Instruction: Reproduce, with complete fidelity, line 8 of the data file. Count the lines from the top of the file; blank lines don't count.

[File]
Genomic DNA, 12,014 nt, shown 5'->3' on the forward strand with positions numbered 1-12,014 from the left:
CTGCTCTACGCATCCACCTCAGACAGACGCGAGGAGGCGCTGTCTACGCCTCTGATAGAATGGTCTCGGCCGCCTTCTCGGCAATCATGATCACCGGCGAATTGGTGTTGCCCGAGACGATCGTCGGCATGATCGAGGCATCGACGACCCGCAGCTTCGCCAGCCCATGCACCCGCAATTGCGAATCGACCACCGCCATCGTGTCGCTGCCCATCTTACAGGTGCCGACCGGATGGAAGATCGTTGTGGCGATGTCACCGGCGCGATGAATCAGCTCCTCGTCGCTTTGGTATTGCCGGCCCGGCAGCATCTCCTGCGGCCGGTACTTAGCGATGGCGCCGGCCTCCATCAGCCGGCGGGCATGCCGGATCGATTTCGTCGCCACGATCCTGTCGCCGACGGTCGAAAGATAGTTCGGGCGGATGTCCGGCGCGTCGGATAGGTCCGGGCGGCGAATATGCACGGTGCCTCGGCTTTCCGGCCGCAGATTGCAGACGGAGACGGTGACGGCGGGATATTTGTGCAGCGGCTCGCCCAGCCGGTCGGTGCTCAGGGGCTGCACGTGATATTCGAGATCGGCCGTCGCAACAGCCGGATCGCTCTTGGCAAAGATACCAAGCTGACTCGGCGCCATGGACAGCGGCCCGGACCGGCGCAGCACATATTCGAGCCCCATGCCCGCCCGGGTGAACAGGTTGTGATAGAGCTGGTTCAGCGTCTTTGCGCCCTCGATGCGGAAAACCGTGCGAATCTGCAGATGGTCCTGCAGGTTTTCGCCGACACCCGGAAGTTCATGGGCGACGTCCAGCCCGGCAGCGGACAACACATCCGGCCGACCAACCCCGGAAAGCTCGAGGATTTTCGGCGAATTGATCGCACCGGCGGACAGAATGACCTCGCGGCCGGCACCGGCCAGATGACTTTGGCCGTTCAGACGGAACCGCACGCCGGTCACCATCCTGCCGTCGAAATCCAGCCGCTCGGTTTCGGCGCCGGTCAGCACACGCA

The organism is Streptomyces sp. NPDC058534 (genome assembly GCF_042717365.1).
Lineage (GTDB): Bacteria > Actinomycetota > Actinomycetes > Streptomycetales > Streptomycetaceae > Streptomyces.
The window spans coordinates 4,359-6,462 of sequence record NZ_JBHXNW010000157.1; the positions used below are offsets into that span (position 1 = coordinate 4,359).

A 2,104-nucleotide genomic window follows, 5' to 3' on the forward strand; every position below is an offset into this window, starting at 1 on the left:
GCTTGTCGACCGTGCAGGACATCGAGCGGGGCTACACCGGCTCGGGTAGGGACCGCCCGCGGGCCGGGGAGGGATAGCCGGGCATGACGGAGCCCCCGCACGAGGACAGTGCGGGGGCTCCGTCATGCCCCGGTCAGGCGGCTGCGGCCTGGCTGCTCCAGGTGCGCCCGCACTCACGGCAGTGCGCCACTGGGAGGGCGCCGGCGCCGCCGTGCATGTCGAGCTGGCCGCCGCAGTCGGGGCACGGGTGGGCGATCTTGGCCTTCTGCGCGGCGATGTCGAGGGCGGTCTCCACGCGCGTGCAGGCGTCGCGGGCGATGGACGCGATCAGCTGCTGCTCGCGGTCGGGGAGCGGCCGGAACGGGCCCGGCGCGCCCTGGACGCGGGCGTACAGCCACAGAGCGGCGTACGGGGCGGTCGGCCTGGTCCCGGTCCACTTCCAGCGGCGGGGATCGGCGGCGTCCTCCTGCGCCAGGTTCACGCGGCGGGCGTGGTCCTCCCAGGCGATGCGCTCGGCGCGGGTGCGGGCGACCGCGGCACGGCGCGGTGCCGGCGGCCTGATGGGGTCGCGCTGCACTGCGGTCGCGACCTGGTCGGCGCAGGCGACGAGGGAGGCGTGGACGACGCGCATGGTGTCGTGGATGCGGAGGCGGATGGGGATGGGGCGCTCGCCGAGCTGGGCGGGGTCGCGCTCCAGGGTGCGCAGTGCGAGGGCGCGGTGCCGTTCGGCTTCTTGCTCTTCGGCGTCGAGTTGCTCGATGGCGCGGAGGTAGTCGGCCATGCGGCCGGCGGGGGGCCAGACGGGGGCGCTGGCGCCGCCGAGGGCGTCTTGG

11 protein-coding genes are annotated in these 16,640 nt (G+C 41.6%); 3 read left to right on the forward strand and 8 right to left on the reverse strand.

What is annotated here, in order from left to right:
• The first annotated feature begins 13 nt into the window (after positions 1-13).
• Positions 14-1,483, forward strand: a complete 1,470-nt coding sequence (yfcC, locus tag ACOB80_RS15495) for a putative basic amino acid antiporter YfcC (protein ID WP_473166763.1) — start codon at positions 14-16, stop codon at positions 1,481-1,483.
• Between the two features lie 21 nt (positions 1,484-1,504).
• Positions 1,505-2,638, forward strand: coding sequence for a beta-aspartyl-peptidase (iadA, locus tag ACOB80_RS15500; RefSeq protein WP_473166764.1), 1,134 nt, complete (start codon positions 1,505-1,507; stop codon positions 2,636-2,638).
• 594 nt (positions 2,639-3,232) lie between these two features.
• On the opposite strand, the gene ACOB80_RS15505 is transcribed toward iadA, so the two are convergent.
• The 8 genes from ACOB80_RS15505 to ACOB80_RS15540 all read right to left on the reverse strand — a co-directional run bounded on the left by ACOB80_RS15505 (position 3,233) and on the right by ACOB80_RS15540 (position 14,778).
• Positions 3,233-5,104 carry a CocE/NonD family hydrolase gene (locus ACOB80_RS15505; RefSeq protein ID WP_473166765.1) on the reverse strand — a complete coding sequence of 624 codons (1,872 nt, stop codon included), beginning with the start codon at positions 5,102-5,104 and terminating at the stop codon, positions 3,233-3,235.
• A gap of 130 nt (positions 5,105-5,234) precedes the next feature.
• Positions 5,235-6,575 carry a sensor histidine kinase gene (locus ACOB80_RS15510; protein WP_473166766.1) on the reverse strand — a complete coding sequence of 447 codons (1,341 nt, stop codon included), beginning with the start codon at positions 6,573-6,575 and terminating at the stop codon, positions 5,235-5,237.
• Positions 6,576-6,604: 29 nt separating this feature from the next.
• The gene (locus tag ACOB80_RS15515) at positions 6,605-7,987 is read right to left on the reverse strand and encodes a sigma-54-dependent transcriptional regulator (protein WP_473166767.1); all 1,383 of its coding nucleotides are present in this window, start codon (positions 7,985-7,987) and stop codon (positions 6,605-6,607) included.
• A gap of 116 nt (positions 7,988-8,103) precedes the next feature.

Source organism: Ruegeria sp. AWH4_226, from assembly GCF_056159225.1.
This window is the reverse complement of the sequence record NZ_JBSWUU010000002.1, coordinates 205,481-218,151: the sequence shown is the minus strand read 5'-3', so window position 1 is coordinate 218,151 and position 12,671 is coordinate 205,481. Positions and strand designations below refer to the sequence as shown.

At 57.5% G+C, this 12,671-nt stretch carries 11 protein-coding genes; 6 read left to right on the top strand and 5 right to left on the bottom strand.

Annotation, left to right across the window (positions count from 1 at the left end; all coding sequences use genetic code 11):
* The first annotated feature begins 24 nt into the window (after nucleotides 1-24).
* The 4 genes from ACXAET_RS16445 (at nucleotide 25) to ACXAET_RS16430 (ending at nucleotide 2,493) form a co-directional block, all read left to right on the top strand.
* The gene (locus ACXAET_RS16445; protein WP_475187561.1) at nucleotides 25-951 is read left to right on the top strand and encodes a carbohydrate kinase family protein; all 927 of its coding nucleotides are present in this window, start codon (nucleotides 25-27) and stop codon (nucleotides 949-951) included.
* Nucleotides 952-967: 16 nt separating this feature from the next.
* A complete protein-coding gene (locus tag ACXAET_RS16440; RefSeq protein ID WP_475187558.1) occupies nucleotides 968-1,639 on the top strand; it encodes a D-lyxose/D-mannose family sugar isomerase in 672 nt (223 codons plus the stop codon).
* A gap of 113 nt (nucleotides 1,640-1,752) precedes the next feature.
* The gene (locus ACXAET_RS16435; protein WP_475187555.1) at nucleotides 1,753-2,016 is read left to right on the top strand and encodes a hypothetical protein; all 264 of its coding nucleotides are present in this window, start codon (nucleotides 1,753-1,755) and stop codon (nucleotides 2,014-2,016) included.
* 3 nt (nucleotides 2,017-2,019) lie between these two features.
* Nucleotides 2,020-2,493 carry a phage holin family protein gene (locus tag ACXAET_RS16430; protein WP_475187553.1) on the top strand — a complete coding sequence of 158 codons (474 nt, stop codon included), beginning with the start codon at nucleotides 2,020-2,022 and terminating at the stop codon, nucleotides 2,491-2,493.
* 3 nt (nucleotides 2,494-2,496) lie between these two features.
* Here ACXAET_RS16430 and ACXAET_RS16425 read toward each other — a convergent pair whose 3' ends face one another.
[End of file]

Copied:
11 protein-coding genes are annotated in these 16,640 nt (G+C 41.6%); 3 read left to right on the forward strand and 8 right to left on the reverse strand.